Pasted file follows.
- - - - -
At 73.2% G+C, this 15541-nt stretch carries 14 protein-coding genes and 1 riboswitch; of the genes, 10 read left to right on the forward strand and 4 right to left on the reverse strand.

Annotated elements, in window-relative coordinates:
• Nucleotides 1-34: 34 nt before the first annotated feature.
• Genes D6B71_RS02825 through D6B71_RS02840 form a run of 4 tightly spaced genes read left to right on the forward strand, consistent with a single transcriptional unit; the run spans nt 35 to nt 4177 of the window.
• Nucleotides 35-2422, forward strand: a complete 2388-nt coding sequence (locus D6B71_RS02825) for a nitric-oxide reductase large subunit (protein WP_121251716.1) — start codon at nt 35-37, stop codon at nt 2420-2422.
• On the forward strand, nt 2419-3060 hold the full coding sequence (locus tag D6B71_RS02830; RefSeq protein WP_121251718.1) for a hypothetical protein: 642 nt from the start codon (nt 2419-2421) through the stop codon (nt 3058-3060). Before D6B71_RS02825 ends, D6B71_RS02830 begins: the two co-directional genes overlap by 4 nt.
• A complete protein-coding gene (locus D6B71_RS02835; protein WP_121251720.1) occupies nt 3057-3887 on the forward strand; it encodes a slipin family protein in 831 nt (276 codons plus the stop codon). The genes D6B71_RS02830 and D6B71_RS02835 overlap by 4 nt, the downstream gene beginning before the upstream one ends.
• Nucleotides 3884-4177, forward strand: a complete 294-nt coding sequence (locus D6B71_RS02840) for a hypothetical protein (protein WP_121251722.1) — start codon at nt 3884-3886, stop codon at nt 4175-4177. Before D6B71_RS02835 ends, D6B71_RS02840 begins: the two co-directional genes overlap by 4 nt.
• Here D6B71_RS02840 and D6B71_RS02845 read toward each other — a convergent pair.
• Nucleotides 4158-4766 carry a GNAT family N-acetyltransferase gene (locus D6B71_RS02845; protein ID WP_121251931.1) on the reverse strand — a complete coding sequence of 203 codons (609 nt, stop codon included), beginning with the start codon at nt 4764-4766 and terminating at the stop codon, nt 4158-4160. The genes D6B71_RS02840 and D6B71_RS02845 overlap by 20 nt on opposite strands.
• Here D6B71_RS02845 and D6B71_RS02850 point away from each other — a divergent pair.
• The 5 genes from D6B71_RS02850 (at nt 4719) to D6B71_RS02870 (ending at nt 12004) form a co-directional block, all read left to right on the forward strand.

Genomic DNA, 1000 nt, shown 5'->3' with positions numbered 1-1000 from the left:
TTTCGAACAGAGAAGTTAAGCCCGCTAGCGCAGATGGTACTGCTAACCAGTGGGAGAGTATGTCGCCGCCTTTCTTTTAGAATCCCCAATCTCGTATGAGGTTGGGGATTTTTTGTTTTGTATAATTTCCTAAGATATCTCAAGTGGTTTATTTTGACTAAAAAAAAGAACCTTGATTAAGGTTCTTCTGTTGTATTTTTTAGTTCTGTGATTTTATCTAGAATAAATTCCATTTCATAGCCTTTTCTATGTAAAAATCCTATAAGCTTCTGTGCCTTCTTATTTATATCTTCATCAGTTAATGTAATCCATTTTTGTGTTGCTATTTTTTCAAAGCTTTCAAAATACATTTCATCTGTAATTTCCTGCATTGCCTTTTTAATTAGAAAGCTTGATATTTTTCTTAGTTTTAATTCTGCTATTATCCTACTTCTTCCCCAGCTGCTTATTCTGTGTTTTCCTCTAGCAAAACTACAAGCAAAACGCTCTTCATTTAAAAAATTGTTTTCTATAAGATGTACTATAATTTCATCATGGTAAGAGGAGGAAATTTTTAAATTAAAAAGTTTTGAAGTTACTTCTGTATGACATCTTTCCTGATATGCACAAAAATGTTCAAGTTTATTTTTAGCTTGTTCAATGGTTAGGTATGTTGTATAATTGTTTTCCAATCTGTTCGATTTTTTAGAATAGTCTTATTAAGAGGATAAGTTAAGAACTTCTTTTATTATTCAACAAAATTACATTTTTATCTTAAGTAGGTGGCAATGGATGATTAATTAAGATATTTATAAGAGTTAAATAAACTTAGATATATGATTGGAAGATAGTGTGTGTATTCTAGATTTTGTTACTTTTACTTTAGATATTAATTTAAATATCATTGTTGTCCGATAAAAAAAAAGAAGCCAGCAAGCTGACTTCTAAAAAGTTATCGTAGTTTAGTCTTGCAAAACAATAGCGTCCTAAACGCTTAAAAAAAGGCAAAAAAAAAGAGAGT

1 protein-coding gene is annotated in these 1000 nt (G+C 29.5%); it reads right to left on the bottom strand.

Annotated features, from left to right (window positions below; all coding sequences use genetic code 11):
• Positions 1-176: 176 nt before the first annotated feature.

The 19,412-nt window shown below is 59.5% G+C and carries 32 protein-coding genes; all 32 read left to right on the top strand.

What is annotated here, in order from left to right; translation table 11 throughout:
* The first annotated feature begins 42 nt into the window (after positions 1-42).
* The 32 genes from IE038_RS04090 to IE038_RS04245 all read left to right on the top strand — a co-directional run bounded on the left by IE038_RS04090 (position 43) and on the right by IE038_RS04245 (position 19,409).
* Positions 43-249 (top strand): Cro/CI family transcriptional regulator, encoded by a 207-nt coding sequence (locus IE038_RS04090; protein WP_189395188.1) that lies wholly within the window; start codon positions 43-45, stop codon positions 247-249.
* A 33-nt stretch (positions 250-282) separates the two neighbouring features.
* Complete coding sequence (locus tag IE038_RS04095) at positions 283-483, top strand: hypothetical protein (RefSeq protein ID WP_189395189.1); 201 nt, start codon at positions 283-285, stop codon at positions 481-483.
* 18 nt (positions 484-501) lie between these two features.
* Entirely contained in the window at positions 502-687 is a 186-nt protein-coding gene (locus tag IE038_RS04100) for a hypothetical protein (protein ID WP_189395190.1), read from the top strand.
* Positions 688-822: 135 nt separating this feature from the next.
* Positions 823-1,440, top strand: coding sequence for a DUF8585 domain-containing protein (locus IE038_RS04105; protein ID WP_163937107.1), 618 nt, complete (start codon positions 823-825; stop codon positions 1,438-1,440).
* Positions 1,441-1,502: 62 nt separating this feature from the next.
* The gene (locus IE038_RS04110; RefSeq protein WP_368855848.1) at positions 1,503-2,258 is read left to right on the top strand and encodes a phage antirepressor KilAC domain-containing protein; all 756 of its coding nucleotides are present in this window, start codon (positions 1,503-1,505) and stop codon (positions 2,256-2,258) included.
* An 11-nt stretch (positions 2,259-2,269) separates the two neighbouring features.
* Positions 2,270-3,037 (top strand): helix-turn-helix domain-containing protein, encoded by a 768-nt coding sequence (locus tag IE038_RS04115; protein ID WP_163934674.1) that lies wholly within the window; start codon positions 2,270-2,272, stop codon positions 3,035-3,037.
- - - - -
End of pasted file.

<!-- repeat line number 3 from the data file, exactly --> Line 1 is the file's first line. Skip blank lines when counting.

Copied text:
• Nucleotides 1-34: 34 nt before the first annotated feature.